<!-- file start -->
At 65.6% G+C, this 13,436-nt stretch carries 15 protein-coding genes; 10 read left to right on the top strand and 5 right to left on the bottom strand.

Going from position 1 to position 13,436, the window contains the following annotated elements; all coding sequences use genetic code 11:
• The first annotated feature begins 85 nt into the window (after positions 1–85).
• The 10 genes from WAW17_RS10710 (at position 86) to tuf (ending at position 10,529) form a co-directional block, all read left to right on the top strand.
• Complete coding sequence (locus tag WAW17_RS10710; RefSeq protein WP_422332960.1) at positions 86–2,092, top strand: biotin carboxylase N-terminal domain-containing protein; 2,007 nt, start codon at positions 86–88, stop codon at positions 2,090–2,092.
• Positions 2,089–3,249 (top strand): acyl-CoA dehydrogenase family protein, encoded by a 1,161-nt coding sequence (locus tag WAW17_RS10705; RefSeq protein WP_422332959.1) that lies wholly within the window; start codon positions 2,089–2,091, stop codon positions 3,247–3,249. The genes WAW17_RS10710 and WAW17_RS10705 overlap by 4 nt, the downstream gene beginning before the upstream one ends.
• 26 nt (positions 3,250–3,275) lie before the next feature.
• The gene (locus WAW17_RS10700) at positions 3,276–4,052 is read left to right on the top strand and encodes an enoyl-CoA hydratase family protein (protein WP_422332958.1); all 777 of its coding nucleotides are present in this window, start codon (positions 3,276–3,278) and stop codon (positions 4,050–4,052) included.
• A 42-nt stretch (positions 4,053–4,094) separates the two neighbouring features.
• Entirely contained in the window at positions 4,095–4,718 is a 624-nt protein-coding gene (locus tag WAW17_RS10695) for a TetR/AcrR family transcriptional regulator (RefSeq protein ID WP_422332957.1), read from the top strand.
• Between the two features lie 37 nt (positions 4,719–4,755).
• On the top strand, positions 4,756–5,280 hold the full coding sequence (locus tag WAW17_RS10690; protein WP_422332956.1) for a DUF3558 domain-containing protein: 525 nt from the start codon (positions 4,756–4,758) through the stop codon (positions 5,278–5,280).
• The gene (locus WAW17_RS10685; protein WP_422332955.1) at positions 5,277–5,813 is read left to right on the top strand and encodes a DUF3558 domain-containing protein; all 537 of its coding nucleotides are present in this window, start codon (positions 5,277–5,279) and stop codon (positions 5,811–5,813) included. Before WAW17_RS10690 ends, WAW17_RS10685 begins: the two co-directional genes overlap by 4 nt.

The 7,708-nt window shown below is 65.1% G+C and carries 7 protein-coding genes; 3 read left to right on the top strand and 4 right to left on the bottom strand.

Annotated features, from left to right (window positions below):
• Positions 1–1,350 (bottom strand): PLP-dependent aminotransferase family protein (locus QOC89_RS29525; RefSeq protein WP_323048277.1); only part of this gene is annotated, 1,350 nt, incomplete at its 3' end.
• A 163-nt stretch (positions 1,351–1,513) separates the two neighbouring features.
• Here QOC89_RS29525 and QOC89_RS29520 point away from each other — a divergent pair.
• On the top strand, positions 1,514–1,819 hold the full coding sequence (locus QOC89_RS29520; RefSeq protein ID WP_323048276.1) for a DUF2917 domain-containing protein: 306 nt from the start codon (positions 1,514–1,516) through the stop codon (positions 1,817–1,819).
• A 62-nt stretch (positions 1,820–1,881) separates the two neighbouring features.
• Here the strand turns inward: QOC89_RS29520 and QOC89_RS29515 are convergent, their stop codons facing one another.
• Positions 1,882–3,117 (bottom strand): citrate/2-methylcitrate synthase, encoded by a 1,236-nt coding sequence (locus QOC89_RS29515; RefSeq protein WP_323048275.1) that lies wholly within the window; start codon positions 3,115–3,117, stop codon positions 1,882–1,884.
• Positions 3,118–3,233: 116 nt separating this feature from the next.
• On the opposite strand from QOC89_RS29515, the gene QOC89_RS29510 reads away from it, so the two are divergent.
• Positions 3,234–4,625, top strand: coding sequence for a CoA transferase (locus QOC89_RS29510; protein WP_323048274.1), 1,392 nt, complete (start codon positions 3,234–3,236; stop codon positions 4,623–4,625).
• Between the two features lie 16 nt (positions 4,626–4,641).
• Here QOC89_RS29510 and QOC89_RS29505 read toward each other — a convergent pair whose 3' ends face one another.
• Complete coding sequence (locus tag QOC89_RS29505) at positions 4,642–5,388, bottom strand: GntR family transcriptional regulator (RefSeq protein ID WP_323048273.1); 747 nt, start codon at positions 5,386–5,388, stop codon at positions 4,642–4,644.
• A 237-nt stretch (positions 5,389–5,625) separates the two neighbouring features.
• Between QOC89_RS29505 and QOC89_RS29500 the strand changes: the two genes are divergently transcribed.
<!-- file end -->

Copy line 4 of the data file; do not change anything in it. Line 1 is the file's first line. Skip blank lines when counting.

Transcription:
• The 10 genes from WAW17_RS10710 (at position 86) to tuf (ending at position 10,529) form a co-directional block, all read left to right on the top strand.